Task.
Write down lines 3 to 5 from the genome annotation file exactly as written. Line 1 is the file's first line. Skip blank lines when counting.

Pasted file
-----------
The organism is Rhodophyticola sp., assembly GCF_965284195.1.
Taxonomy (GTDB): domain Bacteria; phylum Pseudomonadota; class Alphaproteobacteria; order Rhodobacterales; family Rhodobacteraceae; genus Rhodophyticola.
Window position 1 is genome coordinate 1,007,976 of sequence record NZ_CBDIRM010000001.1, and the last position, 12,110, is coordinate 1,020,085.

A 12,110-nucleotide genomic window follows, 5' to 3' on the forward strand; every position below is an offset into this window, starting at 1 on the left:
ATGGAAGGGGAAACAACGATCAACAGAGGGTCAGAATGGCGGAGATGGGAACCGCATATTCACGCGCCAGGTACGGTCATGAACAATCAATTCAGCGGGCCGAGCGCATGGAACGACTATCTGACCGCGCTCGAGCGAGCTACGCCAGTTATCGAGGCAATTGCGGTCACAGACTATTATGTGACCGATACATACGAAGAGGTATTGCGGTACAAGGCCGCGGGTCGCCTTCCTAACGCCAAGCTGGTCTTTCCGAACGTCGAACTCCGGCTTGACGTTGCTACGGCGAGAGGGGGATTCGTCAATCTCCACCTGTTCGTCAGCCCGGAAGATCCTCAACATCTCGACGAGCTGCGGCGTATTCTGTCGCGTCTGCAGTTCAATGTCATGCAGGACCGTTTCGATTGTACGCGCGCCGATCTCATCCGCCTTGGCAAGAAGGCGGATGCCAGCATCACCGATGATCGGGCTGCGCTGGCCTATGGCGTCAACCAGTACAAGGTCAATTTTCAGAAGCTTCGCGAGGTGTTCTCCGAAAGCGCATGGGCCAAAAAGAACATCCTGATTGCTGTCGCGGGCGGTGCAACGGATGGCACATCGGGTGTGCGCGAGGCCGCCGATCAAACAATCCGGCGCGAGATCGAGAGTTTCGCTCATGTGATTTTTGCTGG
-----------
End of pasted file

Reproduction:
Window position 1 is genome coordinate 1,007,976 of sequence record NZ_CBDIRM010000001.1, and the last position, 12,110, is coordinate 1,020,085.

A 12,110-nucleotide genomic window follows, 5' to 3' on the forward strand; every position below is an offset into this window, starting at 1 on the left:
ATGGAAGGGGAAACAACGATCAACAGAGGGTCAGAATGGCGGAGATGGGAACCGCATATTCACGCGCCAGGTACGGTCATGAACAATCAATTCAGCGGGCCGAGCGCATGGAACGACTATCTGACCGCGCTCGAGCGAGCTACGCCAGTTATCGAGGCAATTGCGGTCACAGACTATTATGTGACCGATACATACGAAGAGGTATTGCGGTACAAGGCCGCGGGTCGCCTTCCTAACGCCAAGCTGGTCTTTCCGAACGTCGAACTCCGGCTTGACGTTGCTACGGCGAGAGGGGGATTCGTCAATCTCCACCTGTTCGTCAGCCCGGAAGATCCTCAACATCTCGACGAGCTGCGGCGTATTCTGTCGCGTCTGCAGTTCAATGTCATGCAGGACCGTTTCGATTGTACGCGCGCCGATCTCATCCGCCTTGGCAAGAAGGCGGATGCCAGCATCACCGATGATCGGGCTGCGCTGGCCTATGGCGTCAACCAGTACAAGGTCAATTTTCAGAAGCTTCGCGAGGTGTTCTCCGAAAGCGCATGGGCCAAAAAGAACATCCTGATTGCTGTCGCGGGCGGTGCAACGGATGGCACATCGGGTGTGCGCGAGGCCGCCGATCAAACAATCCGGCGCGAGATCGAGAGTTTCGCTCATGTGATTTTTGCTGG